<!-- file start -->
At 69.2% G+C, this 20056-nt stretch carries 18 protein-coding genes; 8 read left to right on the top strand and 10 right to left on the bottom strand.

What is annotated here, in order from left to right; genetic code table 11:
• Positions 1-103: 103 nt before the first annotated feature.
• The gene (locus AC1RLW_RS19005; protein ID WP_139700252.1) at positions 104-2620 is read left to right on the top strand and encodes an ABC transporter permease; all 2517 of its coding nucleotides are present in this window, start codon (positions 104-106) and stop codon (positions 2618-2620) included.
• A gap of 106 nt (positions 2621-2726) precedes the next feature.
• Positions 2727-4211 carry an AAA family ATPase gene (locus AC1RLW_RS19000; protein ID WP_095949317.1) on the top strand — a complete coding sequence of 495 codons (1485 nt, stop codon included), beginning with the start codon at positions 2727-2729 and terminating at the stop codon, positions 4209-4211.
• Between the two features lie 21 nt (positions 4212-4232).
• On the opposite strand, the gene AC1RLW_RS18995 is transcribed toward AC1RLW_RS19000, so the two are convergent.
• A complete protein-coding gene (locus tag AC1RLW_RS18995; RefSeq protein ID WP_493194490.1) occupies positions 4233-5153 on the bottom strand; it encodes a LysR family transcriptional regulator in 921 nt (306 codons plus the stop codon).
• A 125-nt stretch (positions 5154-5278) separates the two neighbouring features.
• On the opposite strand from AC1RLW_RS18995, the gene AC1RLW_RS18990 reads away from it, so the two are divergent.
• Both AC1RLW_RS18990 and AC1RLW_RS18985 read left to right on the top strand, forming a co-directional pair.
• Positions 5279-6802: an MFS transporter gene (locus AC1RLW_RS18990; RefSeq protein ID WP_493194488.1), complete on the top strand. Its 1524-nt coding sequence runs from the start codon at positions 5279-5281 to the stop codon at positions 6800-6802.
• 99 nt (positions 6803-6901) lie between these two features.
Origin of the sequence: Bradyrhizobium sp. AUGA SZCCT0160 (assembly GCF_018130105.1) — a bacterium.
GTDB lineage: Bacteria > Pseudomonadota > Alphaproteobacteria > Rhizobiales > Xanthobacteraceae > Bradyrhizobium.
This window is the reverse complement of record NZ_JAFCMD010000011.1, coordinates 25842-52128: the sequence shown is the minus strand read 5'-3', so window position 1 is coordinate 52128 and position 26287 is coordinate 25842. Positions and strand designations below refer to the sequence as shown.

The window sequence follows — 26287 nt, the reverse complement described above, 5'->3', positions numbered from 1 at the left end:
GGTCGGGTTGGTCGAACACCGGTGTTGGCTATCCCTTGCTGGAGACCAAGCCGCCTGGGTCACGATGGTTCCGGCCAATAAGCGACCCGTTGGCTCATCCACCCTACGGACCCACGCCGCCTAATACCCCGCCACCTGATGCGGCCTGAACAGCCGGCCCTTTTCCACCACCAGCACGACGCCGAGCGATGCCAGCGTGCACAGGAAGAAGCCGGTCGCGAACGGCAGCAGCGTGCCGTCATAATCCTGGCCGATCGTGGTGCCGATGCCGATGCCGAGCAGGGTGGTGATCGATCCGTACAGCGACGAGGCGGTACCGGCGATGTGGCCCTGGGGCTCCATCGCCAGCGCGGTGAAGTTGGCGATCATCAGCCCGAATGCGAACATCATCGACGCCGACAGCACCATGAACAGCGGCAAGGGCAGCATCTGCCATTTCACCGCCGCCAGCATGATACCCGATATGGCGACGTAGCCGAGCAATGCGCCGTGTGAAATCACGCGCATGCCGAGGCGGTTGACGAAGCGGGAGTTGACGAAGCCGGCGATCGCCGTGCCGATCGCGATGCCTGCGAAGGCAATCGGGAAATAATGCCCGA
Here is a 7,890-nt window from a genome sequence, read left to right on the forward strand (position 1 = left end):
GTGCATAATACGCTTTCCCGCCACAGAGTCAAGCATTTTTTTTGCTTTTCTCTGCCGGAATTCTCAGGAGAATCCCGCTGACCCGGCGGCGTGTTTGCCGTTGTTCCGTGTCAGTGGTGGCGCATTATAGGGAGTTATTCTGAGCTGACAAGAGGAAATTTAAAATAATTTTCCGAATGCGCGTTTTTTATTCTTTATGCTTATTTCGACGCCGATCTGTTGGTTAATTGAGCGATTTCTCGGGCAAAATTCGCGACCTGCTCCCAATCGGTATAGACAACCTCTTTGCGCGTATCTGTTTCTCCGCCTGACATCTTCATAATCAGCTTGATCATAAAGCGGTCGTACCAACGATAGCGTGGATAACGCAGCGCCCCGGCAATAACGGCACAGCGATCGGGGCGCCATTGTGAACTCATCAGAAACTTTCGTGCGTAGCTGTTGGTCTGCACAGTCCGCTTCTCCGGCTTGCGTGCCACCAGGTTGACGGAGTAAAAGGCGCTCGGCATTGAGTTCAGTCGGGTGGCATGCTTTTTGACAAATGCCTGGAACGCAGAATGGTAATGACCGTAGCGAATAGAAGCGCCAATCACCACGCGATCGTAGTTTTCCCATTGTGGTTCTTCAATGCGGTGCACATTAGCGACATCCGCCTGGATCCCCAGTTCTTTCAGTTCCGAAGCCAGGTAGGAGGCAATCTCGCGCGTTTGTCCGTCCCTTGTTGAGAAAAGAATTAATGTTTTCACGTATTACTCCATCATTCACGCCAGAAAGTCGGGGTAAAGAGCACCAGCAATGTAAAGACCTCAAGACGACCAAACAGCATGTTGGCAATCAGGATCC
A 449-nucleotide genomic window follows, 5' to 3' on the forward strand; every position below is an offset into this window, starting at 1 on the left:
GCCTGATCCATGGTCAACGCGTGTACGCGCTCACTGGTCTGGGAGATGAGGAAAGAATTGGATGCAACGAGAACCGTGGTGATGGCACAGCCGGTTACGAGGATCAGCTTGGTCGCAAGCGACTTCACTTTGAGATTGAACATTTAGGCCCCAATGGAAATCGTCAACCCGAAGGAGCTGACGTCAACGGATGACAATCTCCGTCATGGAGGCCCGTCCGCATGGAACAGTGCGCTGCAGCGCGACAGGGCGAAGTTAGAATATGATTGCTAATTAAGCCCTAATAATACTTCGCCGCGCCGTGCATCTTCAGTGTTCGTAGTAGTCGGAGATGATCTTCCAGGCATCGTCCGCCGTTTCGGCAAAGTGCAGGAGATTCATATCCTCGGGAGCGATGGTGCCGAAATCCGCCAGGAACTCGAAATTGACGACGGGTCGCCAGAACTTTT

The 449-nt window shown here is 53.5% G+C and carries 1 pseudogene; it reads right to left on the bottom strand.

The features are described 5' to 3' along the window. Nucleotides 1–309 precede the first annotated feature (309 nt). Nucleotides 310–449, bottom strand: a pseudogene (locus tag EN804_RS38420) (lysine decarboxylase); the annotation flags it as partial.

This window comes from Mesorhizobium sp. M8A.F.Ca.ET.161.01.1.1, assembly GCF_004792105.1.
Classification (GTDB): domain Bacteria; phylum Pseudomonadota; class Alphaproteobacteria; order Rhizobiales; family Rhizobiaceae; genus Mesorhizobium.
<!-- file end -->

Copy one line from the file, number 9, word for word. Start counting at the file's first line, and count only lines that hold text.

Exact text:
• A complete protein-coding gene (locus tag AC1RLW_RS18995; RefSeq protein ID WP_493194490.1) occupies positions 4233-5153 on the bottom strand; it encodes a LysR family transcriptional regulator in 921 nt (306 codons plus the stop codon).